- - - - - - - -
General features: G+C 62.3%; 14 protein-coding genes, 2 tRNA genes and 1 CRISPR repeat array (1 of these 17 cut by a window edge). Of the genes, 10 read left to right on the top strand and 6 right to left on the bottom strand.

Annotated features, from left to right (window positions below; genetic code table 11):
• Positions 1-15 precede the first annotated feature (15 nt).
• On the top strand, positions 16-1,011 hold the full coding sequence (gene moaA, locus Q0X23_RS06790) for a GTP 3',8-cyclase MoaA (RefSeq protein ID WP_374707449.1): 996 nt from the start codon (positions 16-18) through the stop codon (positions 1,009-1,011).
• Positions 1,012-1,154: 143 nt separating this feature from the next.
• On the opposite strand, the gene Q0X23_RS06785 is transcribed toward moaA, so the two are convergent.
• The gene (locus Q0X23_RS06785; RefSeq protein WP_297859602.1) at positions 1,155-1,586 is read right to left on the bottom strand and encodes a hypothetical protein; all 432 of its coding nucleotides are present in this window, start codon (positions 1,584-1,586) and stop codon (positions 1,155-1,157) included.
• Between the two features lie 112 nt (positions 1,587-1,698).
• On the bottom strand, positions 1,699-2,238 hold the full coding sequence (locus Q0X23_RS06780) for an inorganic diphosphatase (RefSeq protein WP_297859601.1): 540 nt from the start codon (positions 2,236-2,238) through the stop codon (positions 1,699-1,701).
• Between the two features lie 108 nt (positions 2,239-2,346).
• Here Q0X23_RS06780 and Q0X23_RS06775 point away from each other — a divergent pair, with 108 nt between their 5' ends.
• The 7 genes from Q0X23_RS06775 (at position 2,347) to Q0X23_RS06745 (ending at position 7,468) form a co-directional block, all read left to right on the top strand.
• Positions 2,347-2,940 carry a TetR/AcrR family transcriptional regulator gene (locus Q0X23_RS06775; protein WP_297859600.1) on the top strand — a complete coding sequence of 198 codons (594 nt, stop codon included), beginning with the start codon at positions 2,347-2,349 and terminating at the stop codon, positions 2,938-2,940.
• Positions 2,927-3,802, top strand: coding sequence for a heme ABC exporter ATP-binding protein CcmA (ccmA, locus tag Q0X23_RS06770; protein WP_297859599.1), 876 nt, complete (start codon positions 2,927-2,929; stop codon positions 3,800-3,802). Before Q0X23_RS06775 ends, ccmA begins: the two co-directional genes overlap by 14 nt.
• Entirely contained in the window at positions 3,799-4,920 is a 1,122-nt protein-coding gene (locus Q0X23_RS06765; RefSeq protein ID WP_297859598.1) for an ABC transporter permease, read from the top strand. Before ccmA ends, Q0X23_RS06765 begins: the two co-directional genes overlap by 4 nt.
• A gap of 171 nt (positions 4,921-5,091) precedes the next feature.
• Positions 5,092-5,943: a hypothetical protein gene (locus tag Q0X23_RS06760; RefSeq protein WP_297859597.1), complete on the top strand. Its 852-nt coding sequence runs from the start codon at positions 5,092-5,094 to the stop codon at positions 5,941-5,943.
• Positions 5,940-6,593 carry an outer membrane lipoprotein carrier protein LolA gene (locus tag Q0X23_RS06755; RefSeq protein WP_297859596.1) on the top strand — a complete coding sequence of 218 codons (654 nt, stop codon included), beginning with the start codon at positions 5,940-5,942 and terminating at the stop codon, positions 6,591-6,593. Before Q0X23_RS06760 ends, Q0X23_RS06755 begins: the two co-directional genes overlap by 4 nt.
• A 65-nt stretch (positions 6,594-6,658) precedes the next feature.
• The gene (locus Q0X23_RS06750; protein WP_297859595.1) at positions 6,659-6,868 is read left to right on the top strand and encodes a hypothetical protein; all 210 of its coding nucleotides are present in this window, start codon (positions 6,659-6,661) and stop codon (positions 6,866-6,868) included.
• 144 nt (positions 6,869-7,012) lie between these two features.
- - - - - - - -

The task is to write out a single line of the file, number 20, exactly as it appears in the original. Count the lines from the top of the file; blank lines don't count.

• The gene (locus Q0X23_RS06750; protein WP_297859595.1) at positions 6,659-6,868 is read left to right on the top strand and encodes a hypothetical protein; all 210 of its coding nucleotides are present in this window, start codon (positions 6,659-6,661) and stop codon (positions 6,866-6,868) included.